Presentation on theme: "Macbeth Socratic Seminar. Gender One of the prevalent issues in the play is the obvious gender role reversal between Macbeth and his wife. Additionally,"— Presentation transcript:
Macbeth Socratic Seminar
Gender One of the prevalent issues in the play is the obvious gender role reversal between Macbeth and his wife. Additionally, the witches do not espouse the traditional image of the subservient female. Take this into consideration as you ponder these points: Points to Consider: How does the play define manhood? Femininity? Is Macbeth’s fatal flaw being too ambitious or not being masculine enough to dominate his wife? How are the female characters portrayed? What message does Shakespeare send through the structure of the subverted gender roles? At the end of the play, Macbeth knows that all is lost, yet, rather than surrender, he resolves to fight to the death. In doing so, does he regain a portion of his manhood?
Fate vs. Free Will Since the ancient Greeks, the concepts of fate and free will have long been debated. Just as the ancient Greeks believed that one’s destiny was planned out by the gods, so too the Elizabethans and Jacobeans believed that one’s fate was in control of God. This not only reinforced the Divine Right of Kings and ensured the rigidity of the social classes, but also provided for much ambiguity and discussion when concerning tragic heroes in theater. Points to Consider: Do the witches control Macbeth’s fate? Or are they just “messing with his head”? Do the witches’ prophecies come true because they were meant to, or because Macbeth willed them to? How much control does he have over his fate? From a historical perspective, what answer would Shakespeare give to his 16 th century audience?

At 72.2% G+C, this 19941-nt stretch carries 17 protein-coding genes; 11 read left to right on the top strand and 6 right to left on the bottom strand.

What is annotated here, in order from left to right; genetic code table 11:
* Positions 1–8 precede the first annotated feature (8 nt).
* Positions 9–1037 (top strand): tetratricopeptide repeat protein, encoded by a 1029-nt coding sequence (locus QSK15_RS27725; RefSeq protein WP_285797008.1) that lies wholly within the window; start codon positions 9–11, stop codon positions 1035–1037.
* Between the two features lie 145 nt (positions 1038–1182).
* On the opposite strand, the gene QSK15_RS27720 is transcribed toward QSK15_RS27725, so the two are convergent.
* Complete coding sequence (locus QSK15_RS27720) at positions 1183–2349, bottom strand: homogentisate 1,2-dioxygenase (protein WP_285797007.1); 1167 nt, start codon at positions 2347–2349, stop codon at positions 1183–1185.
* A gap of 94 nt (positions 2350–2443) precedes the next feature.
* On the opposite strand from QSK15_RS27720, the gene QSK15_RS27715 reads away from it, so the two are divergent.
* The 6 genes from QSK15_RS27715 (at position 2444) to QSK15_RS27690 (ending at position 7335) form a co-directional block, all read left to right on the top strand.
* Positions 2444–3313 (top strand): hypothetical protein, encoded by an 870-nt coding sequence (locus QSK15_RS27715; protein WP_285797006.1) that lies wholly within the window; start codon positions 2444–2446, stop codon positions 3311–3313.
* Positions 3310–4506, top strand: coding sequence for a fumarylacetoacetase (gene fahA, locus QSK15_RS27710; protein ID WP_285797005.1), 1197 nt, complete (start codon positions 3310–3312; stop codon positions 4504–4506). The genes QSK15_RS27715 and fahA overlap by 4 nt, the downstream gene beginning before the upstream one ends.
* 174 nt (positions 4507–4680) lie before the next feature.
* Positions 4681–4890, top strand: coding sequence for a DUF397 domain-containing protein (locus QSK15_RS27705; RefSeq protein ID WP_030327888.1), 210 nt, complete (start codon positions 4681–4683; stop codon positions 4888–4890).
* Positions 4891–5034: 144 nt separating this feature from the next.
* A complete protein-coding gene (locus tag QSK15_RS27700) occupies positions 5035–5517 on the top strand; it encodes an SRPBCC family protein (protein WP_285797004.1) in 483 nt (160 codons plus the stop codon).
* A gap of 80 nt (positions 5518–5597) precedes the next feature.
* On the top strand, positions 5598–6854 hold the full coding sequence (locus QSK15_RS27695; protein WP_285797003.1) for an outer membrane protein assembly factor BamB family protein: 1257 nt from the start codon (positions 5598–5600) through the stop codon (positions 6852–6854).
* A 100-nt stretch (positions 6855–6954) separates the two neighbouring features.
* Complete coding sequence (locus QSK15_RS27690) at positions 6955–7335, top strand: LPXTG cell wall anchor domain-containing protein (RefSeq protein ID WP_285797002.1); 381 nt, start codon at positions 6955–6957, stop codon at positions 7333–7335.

The Tragic Hero According to Aristotle, the tragic hero must be someone of high social rank, experience a reversal in fortune and have a fatal flaw which will lead to his downfall. Additionally, the tragic hero’s downfall is inevitable because it is in his fate. Points to Consider: Who is to blame for Macbeth’s downfall? Who is the protagonist/antagonist of the play? Why is this unclear? If, at the end of the play, order is restored and the Divine Right of Kings is solidified, why is this play still classified as a tragedy? To what extent is Macbeth’s corruption due to weaknesses within his character and what extent is it due to external forces? Are we supposed to pity Macbeth? Despise him? Are we glad he underwent a downfall?
Miscellaneous What admirable qualities (if any) does Macbeth have? Lady Macbeth? What are Duncan’s weaknesses as a ruler? Is it possible to rule with kindness or must one be dictatorial? What issues in Macbeth are relevant today? In general, people criticize Macbeth for being overly ambitious…what is the difference between ambition and greed? Hecate resolves to unravel Macbeth by making him overconfident. Usually confidence is a positive quality…what is the difference between confidence and arrogance?